“Although the issues discussed at the western premiers’ conference are important to Canadians, it is Alberta’s view that the Trans Mountain pipeline must be built if the country and its provinces are able to fund Canadian priorities, such as pharmacare,” said Deputy Premier Sarah Hoffman, who attended the meeting in Notley’s place.
Notley previously said she would be staying in Edmonton to work on her only priority—getting the pipeline built—tweeting that it would be “surreal and exceptionally tone deaf for anyone to think we could politely discuss pharmacare and cannabis when one of the players is hard at work trying to choke the economic lifeblood of the province and the country.”
In a statement Tuesday supporting his province’s suit over the latest Alberta legislation, B.C. Attorney General David Eby asserted that “we have granted permits at the same pace and with the same process as the previous [provincial] government. There has been a mischaracterization of B.C.’s role here.”
Meanwhile, public opposition to the project began to mount. More than 230 international organizations including the Center for International Environmental Law, Christian Aid, the Indigenous Environmental Network, Oil Change International, BankTrack, CoalSwarm, Bold Alliance, the Climate Reality Project, and Sierra Club released an open letter calling on Prime Minister Justin Trudeau to uphold his commitments on the Paris Agreement and Indigenous rights.
“Your unwavering support for the Kinder Morgan Trans Mountain pipeline expansion runs counter to both of these commitments and undermines Canada’s role as a global leader,” they wrote. “Climate leaders cannot expand or finance major fossil fuel expansion, and climate leaders must begin to plan for a managed phaseout and just transition away from all fossil fuel production. Instead, planned Canadian oil production would use up 16% of the world’s carbon budget to keep temperatures below 1.5°C.”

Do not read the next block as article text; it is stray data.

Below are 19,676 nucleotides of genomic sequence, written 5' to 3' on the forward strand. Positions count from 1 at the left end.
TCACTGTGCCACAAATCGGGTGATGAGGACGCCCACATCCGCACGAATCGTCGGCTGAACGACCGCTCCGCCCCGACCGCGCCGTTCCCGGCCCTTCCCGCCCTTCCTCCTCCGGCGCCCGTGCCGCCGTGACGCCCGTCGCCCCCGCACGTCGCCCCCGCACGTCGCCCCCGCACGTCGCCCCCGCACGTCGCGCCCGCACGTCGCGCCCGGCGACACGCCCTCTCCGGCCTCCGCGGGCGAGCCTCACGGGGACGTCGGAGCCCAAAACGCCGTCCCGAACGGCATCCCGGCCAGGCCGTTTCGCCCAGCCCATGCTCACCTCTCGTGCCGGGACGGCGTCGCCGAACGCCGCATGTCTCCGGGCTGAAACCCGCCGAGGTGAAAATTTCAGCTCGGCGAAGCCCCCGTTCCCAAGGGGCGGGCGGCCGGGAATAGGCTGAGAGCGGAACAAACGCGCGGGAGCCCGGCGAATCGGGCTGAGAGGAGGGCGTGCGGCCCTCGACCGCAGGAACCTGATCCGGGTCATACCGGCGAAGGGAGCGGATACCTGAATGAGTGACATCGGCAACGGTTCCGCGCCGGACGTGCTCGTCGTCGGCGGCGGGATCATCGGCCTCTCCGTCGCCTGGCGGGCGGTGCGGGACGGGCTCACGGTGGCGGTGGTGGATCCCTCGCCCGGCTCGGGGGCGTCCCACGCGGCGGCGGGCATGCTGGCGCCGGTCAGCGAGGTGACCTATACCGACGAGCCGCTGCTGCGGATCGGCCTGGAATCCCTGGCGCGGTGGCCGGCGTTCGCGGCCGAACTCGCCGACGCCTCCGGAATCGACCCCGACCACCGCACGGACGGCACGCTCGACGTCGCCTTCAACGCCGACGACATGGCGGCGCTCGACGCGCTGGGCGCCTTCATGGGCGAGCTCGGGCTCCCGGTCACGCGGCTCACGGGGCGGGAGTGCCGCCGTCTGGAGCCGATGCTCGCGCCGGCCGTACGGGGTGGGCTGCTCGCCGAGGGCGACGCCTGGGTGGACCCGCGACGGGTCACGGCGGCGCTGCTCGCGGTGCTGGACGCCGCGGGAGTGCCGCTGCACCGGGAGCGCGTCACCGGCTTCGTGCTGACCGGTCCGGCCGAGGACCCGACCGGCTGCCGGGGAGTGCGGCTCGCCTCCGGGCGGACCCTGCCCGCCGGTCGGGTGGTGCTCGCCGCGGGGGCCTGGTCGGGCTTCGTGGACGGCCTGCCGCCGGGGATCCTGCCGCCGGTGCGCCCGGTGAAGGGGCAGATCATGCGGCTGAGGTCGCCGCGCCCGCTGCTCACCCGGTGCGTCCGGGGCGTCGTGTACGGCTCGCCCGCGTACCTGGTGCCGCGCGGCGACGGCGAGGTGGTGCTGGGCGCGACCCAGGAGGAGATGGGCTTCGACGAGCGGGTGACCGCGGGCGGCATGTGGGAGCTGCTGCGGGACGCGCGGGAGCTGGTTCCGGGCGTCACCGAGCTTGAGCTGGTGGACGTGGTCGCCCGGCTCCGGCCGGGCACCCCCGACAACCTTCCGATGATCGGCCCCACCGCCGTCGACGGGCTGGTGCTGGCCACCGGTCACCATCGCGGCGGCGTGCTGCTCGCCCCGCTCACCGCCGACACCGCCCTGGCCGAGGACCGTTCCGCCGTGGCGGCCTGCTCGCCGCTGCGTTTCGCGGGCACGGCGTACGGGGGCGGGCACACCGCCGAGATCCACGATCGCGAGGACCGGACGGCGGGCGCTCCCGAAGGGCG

At home, nearly 200 Vancouver-area high school students walked out of classes Wednesdayafternoon to protest the pipeline, and Ontario NDP leader Andrea Horwath blamed ex-prime minister Stephen Harper for sowing the seeds of the Trans Mountain conflict by watering down federal environmental regulations. “The project that is being discussed between the B.C. government, the Alberta government, and the federal government is something that probably could have been addressed with a better national environmental assessment process.”
Fossil-affiliated independent Senator Doug Black’s motion to declare Trans Mountain a project in the national interest was adopted by the Red Chamber, after senators defeated two amendments recognizing Indigenous rights and acknowledging current legal challenges to the project. “Wednesday morning, the Liberal House leader’s office was unable to say whether it would support Black’s bill. Natural Resources Minister Jim Carr’s office also declined to comment,” The Huffington Post reports. “Black said he doesn’t know whether Grit MPs will support his private member’s bill but he is encouraging the Liberal government to adopt it as its own.”